JEFFERSON CITY — Former Gov. Eric Greitens is floating a political comeback.
Greitens on Monday expressed interest in running for the U.S. Senate seat held by fellow Republican Roy Blunt and blasted the incumbent for failing to adequately back former President Donald Trump.
Greitens, since resigning amid an avalanche of controversy in June 2018, toyed with a political comeback in 2020 before retreating as the candidate filing deadline for governor expired. So it wasn’t clear Tuesday whether he would follow through with a campaign.
But his entry would potentially split the Missouri GOP, which last year largely unified around a slate of incumbents — including Gov. Mike Parson, Greitens’ successor — in the August primaries.
“I am evaluating right now what I’m going to be doing this year,” Greitens said on the Marc Cox Morning Show on KFTK (97.1 FM) in response to a question about his 2022 intentions.
“The voters of Missouri deserve to have leaders in the U.S. Senate who are going to fight for them,” Greitens said. “Unfortunately Roy Blunt has been out siding with Mitch McConnell, he’s been criticizing the (former) president of the United States over what happened on Jan. 6, he’s been criticizing the (former) president of the United States for not coming to Joe Biden’s inauguration.
“Obviously everybody in Missouri saw Roy Blunt there (at the inauguration),” Greitens said, referencing Blunt’s role in planning the inauguration as chairman of the Senate Committee on Rules and Administration. “So it’s something that I’m certainly going to keep the door open to and take a look at.”
Blunt has said he intends to run next year but has made no formal announcement. A spokeswoman for Blunt did not immediately respond to a request for comment.
Nor did spokespeople for Parson and U.S. Sen. Josh Hawley, R-Missouri, who has tied himself closely to Trump in challenging the results of the 2020 election.
Blunt voted to uphold the results of the election and voted against convicting Trump for inciting the Jan. 6 riot at the Capitol by a lawless mob of violent marauders.
Greitens, meanwhile, propelled by the resolution of a nearly 2-year-old ethics complaint, spent 2020 attempting to rehabilitate his damaged image after resigning in June 2018.
He spent thousands of dollars from his state campaign fund in 2020 on public relations efforts, launched an internet show in which he casts himself as an alternative to “mainstream” news outlets, and began making media appearances.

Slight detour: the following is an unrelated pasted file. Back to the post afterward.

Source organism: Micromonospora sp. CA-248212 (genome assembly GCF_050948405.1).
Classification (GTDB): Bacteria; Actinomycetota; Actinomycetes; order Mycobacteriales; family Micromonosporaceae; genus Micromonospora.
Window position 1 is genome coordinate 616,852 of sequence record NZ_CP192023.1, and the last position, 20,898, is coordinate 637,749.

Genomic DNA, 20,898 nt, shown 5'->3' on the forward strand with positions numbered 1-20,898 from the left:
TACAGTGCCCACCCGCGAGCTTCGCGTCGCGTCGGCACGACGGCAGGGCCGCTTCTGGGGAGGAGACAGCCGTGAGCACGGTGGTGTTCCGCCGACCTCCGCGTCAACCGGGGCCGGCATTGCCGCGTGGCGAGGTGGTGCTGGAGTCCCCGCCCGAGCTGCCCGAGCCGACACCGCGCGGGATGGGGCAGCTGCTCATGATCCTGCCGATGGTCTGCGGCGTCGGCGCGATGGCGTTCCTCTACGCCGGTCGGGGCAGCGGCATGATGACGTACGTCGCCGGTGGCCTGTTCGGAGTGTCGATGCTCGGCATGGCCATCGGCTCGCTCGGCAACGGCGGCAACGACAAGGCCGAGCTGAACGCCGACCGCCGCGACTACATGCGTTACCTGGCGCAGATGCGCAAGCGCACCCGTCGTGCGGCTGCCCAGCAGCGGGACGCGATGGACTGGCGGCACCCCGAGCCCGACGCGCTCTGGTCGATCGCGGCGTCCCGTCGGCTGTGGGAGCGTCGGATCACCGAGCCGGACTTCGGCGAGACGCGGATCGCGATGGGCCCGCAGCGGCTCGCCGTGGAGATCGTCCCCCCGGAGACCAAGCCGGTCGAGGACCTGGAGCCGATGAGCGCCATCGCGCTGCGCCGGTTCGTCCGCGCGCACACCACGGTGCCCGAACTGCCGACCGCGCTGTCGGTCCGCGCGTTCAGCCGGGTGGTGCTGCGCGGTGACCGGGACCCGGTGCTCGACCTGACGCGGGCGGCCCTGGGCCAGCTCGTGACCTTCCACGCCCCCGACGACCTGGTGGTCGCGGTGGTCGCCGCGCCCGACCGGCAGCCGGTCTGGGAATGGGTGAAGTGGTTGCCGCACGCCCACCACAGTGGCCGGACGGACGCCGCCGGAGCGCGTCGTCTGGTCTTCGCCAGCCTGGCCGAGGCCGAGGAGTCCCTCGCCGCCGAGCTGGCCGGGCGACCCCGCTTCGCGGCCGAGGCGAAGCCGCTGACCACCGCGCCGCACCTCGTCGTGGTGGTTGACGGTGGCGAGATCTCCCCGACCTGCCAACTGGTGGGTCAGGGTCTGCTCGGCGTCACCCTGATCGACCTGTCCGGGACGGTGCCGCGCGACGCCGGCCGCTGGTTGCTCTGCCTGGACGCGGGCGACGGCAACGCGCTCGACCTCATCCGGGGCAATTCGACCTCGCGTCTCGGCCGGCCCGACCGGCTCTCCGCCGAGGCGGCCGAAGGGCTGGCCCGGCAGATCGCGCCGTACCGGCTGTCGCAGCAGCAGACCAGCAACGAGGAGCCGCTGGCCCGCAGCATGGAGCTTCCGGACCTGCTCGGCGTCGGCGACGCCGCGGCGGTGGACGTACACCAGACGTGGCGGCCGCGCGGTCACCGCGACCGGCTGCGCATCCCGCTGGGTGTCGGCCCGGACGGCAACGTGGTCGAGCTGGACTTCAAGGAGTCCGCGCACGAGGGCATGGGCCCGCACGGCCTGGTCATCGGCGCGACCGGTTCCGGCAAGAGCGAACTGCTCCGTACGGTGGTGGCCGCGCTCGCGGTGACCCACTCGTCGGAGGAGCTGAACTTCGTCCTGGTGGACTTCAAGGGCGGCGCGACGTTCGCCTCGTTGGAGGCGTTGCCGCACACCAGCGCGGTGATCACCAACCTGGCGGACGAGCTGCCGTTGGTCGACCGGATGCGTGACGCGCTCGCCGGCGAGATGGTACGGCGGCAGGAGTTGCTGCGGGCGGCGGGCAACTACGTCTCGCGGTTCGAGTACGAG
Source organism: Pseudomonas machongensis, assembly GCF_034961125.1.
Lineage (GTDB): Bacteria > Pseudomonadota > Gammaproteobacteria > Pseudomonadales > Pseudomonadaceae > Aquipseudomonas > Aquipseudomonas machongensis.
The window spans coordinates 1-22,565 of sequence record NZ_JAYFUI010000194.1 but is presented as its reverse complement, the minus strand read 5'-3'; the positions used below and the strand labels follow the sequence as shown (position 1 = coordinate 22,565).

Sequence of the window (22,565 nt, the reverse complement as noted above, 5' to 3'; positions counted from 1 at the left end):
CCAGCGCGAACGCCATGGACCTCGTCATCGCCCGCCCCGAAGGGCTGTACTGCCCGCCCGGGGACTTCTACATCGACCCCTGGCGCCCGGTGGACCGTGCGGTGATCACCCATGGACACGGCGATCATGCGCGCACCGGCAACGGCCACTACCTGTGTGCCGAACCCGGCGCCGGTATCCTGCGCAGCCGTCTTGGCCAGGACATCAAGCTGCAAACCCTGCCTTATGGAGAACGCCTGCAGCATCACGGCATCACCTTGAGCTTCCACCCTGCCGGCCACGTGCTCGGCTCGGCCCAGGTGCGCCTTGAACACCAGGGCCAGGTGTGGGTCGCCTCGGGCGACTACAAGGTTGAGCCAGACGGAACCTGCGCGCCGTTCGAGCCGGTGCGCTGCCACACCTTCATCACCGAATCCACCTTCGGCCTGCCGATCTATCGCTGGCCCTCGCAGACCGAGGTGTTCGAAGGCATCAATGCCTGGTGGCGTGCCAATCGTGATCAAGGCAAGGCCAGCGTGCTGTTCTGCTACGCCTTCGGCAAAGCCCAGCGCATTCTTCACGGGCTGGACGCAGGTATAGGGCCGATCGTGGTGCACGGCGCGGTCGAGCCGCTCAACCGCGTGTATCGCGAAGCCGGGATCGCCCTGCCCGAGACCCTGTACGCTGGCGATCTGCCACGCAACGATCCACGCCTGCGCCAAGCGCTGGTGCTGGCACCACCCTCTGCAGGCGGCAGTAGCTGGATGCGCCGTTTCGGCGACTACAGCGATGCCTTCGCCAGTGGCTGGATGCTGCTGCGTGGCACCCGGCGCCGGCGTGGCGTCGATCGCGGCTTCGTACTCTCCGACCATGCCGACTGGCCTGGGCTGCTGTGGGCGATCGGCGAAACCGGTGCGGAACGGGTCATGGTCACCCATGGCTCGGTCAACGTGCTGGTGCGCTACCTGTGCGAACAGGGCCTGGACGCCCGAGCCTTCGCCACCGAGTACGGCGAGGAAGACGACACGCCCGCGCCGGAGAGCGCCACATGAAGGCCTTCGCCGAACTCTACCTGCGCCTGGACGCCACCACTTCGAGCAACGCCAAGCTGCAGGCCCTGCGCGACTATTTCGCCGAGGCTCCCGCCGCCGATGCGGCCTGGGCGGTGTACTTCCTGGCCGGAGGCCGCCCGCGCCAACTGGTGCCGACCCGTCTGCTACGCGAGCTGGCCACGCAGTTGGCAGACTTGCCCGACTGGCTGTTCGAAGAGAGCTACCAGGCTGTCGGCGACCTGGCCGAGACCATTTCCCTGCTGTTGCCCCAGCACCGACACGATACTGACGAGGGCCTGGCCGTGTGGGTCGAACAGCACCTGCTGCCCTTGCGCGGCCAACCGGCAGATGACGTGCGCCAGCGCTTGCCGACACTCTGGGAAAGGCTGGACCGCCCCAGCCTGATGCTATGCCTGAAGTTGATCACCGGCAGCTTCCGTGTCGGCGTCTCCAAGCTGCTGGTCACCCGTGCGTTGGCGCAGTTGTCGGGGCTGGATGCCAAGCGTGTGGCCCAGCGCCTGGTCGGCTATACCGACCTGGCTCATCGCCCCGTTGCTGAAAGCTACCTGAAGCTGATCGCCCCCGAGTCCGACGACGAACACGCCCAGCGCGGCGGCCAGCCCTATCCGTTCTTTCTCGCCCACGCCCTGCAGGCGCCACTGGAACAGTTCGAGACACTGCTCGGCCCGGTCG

His campaign could put Republicans such as Hawley in a tricky position.
Hawley called on Greitens to resign as governor in April 2018 after the Missouri House released a report containing allegations of sexual misconduct against Greitens. Hawley also investigated Greitens’ ties to his former charity, the Mission Continues, forwarding evidence to St. Louis Circuit Attorney Kimberly M. Gardner that Gardner used to help build a felony computer tampering case against Greitens.
Jean Evans, former executive director of the Missouri GOP under Parson, said, “for the last couple years we’ve seen the former governor out there trying to repair his reputation through the media and doing that primarily by putting other people down.”
Evans, who as a member of the state House called on Greitens to resign, mentioned a video he published “knocking” Parson. A video Greitens published in August 2020 blasts Parson’s support for low-income housing tax credits.
“And now he’s out there saying terrible things about Roy Blunt,” Evans said.
“I don’t think Eric Greitens is actually going to run,” she said. “I don’t think it would be a good idea for him to run. I don’t think he would get support he thinks he might get. It would be very difficult for him to raise money.”
Former state Sen. John Lamping, a Ladue Republican who in the past has supported Greitens but who said he has been out of touch with the former governor, mentioned that Greitens had appeared on Trump-aligned political operative Steve Bannon’s show, “Steve Bannon’s War Room,” and that Bannon has been recruiting candidates for Congress.
Asked if he had spoken to Greitens about a possible run, Lamping said “nobody has.”
Lamping said Blunt was vulnerable to a primary challenge from someone who could attract “populist” state GOP voters.
He noted Democrat Jason Kander’s relative success against Blunt in 2016.
Kander came within 78,000 votes of toppling Blunt on the same night Democrat Hillary Clinton lost to Trump in Missouri by 523,000 votes.
But Lamping indicated Greitens so far lacks the infrastructure to mount a serious challenge.
“If you called me up tomorrow and said, ‘He’s just announced, he’s running,’ I would kind of assume, well this will be interesting to watch, because it’s going to probably just be him and some national consultants or something,” Lamping said. “He doesn’t have the network of grassroots people. But who knows?”